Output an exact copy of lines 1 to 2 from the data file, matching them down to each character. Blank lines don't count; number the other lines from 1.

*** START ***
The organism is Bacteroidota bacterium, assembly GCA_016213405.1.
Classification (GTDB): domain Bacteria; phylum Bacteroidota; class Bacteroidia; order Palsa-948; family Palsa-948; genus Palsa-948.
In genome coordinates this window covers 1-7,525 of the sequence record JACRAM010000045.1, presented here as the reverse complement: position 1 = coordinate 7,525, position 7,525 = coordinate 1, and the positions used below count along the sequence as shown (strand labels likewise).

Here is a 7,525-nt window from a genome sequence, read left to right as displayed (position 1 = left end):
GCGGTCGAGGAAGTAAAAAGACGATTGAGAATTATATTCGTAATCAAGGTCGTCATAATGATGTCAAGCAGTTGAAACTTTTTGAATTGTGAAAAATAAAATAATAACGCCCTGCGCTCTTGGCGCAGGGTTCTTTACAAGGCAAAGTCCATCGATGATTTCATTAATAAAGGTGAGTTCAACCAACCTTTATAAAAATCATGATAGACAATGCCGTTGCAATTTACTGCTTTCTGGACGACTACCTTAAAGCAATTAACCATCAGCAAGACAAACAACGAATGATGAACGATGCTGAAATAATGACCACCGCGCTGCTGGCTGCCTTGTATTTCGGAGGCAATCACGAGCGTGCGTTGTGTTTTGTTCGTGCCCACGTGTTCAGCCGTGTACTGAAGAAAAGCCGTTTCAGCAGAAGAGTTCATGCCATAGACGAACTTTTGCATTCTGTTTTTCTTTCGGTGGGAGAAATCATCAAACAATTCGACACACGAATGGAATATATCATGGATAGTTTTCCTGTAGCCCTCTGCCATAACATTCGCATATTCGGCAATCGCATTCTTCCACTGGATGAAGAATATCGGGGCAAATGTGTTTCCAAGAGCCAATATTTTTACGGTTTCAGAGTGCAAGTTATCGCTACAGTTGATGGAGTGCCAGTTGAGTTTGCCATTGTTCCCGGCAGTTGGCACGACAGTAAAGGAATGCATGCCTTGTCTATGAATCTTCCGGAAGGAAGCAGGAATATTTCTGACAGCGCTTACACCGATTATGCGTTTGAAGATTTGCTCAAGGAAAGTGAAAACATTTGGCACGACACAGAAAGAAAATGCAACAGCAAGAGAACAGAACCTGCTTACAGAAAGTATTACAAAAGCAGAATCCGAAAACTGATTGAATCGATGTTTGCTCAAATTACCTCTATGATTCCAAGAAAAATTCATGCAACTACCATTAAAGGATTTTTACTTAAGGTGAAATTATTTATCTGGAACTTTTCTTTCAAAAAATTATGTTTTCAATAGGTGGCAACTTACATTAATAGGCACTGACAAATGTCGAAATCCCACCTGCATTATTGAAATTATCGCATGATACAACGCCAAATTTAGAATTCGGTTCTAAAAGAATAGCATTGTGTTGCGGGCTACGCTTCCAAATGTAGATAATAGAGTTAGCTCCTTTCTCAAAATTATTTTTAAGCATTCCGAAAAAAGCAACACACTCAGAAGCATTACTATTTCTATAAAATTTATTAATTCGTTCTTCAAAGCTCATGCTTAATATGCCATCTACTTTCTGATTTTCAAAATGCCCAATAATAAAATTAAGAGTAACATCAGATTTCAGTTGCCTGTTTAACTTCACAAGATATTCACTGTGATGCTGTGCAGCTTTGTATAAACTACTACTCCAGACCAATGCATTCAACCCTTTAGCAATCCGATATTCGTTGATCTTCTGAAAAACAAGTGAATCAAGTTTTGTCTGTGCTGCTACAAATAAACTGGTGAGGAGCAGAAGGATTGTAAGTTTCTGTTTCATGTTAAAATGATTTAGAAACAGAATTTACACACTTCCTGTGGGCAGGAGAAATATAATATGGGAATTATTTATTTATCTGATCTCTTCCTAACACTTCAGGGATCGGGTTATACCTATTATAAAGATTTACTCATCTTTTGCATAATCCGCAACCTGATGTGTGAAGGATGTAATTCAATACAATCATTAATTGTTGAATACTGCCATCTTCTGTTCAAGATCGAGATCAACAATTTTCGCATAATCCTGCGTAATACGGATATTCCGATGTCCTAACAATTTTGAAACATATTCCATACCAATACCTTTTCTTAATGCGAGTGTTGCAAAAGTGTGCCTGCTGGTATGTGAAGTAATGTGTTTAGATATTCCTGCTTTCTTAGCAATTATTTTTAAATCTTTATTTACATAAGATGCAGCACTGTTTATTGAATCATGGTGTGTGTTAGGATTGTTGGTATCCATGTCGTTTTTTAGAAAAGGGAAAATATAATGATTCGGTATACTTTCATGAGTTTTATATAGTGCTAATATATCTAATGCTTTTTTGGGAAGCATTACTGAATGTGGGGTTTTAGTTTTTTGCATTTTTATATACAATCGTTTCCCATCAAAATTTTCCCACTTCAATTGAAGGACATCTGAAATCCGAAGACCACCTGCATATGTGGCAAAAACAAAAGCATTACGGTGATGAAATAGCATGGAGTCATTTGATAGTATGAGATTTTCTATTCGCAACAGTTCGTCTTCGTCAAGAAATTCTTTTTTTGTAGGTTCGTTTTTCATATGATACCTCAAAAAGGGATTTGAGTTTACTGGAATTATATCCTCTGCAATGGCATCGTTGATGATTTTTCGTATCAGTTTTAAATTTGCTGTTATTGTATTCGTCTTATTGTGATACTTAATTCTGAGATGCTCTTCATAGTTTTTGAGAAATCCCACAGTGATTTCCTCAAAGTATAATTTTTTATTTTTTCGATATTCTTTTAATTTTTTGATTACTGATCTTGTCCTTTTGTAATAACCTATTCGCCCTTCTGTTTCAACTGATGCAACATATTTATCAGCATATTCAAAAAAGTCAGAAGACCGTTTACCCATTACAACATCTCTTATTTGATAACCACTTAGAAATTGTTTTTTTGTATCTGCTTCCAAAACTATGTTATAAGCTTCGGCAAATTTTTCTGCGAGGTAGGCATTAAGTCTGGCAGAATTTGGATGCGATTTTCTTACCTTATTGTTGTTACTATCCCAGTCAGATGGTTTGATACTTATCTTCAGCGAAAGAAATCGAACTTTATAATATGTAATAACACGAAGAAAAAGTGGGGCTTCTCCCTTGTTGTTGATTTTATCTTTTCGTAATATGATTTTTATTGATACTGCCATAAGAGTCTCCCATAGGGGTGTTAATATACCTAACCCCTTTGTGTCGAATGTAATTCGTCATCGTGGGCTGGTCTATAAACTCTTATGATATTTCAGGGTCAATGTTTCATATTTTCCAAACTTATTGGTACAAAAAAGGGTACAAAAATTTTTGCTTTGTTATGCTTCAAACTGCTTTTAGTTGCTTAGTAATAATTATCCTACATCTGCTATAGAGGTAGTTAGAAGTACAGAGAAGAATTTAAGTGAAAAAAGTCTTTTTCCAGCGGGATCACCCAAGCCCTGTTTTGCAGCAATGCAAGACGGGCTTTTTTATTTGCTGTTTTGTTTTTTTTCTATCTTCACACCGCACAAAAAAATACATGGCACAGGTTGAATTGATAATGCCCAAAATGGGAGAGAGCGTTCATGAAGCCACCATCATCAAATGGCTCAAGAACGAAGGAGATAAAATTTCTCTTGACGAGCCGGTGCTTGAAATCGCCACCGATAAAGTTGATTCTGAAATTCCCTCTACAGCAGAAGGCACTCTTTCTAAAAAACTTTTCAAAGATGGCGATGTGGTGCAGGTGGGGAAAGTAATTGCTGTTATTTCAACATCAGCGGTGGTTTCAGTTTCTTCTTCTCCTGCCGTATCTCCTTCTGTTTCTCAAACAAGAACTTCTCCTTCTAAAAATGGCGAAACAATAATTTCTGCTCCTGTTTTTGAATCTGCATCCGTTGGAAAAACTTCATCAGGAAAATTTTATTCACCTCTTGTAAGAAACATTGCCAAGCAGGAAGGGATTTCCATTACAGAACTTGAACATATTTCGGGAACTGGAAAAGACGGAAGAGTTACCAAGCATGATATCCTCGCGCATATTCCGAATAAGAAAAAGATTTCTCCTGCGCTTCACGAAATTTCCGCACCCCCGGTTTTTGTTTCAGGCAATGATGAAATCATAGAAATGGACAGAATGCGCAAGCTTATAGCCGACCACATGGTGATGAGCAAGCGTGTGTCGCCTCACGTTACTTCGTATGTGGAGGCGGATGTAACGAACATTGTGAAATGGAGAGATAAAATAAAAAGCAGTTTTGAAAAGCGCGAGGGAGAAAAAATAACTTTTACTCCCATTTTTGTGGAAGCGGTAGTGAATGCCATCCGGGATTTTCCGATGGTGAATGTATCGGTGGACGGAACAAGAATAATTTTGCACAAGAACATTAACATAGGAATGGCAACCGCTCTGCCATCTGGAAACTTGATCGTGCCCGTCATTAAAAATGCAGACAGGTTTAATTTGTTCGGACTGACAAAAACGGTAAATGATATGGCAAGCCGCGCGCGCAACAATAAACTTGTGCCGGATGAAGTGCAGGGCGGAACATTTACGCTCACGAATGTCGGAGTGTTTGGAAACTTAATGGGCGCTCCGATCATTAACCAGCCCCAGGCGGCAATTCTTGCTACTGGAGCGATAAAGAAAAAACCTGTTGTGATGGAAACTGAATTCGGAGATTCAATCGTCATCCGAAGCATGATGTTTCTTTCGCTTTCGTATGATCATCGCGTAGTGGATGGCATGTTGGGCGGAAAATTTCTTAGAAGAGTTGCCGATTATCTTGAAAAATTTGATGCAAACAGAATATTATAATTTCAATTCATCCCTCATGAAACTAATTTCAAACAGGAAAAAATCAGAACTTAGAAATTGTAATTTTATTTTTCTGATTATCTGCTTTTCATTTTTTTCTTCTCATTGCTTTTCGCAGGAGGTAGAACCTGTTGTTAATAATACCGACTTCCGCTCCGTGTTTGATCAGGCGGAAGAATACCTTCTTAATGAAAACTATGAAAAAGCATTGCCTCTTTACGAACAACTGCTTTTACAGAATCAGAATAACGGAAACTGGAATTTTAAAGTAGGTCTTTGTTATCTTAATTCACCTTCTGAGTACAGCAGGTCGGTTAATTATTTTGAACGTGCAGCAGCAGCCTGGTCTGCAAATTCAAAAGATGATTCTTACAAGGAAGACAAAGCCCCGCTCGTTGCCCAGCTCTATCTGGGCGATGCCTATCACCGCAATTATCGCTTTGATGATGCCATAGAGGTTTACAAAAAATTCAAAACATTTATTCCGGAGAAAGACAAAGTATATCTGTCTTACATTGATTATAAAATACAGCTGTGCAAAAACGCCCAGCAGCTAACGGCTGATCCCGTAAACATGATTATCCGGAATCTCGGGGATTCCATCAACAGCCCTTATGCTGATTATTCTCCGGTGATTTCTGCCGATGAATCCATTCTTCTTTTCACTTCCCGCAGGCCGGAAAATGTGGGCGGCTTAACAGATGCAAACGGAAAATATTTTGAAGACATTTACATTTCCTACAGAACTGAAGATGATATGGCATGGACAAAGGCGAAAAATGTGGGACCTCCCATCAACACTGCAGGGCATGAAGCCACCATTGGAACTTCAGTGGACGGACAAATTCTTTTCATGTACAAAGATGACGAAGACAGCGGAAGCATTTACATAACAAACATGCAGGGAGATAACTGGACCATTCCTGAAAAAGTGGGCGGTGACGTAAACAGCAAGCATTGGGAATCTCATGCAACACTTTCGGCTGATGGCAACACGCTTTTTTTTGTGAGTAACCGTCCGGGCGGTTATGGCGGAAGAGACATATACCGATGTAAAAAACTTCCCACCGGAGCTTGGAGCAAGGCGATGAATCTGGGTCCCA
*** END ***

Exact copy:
The organism is Bacteroidota bacterium, assembly GCA_016213405.1.
Classification (GTDB): domain Bacteria; phylum Bacteroidota; class Bacteroidia; order Palsa-948; family Palsa-948; genus Palsa-948.